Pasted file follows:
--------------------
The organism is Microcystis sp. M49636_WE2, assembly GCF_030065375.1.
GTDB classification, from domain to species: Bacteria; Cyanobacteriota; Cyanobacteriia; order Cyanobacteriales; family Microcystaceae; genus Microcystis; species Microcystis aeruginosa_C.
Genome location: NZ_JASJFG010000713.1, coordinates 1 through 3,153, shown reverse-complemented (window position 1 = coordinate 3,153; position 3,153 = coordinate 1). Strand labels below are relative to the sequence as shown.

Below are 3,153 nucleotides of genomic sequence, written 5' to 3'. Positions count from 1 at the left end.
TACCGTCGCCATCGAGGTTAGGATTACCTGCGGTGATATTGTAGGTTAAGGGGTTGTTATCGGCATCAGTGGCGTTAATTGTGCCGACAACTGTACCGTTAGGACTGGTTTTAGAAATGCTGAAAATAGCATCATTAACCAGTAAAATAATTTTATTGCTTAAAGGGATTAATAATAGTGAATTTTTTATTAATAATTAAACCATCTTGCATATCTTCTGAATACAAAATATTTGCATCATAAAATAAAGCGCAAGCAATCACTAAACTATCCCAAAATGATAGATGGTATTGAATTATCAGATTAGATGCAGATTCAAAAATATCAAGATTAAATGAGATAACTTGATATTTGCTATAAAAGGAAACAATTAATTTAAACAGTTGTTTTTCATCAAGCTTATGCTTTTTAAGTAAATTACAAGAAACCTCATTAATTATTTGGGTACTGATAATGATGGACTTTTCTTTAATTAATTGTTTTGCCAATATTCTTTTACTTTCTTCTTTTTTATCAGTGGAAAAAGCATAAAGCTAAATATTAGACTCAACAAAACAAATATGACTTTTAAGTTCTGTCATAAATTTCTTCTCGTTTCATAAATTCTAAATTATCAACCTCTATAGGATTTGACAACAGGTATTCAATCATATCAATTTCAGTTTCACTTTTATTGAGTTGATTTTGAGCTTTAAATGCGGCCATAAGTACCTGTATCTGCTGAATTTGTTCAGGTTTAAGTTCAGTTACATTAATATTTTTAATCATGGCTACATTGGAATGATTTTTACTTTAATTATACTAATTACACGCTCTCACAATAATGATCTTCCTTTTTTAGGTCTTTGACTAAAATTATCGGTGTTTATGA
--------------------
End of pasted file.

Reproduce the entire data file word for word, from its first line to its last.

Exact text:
The organism is Microcystis sp. M49636_WE2, assembly GCF_030065375.1.
GTDB classification, from domain to species: Bacteria; Cyanobacteriota; Cyanobacteriia; order Cyanobacteriales; family Microcystaceae; genus Microcystis; species Microcystis aeruginosa_C.
Genome location: NZ_JASJFG010000713.1, coordinates 1 through 3,153, shown reverse-complemented (window position 1 = coordinate 3,153; position 3,153 = coordinate 1). Strand labels below are relative to the sequence as shown.

Below are 3,153 nucleotides of genomic sequence, written 5' to 3'. Positions count from 1 at the left end.
TACCGTCGCCATCGAGGTTAGGATTACCTGCGGTGATATTGTAGGTTAAGGGGTTGTTATCGGCATCAGTGGCGTTAATTGTGCCGACAACTGTACCGTTAGGACTGGTTTTAGAAATGCTGAAAATAGCATCATTAACCAGTAAAATAATTTTATTGCTTAAAGGGATTAATAATAGTGAATTTTTTATTAATAATTAAACCATCTTGCATATCTTCTGAATACAAAATATTTGCATCATAAAATAAAGCGCAAGCAATCACTAAACTATCCCAAAATGATAGATGGTATTGAATTATCAGATTAGATGCAGATTCAAAAATATCAAGATTAAATGAGATAACTTGATATTTGCTATAAAAGGAAACAATTAATTTAAACAGTTGTTTTTCATCAAGCTTATGCTTTTTAAGTAAATTACAAGAAACCTCATTAATTATTTGGGTACTGATAATGATGGACTTTTCTTTAATTAATTGTTTTGCCAATATTCTTTTACTTTCTTCTTTTTTATCAGTGGAAAAAGCATAAAGCTAAATATTAGACTCAACAAAACAAATATGACTTTTAAGTTCTGTCATAAATTTCTTCTCGTTTCATAAATTCTAAATTATCAACCTCTATAGGATTTGACAACAGGTATTCAATCATATCAATTTCAGTTTCACTTTTATTGAGTTGATTTTGAGCTTTAAATGCGGCCATAAGTACCTGTATCTGCTGAATTTGTTCAGGTTTAAGTTCAGTTACATTAATATTTTTAATCATGGCTACATTGGAATGATTTTTACTTTAATTATACTAATTACACGCTCTCACAATAATGATCTTCCTTTTTTAGGTCTTTGACTAAAATTATCGGTGTTTATGA